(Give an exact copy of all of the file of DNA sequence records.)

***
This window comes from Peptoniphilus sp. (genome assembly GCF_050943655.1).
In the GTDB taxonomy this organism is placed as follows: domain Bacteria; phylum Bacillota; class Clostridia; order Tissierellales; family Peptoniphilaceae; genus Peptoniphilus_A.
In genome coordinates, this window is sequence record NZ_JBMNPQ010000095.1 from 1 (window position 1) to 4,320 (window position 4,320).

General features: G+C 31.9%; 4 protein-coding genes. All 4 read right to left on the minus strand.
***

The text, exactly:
This window comes from Peptoniphilus sp. (genome assembly GCF_050943655.1).
In the GTDB taxonomy this organism is placed as follows: domain Bacteria; phylum Bacillota; class Clostridia; order Tissierellales; family Peptoniphilaceae; genus Peptoniphilus_A.
In genome coordinates, this window is sequence record NZ_JBMNPQ010000095.1 from 1 (window position 1) to 4,320 (window position 4,320).

General features: G+C 31.9%; 4 protein-coding genes. All 4 read right to left on the minus strand.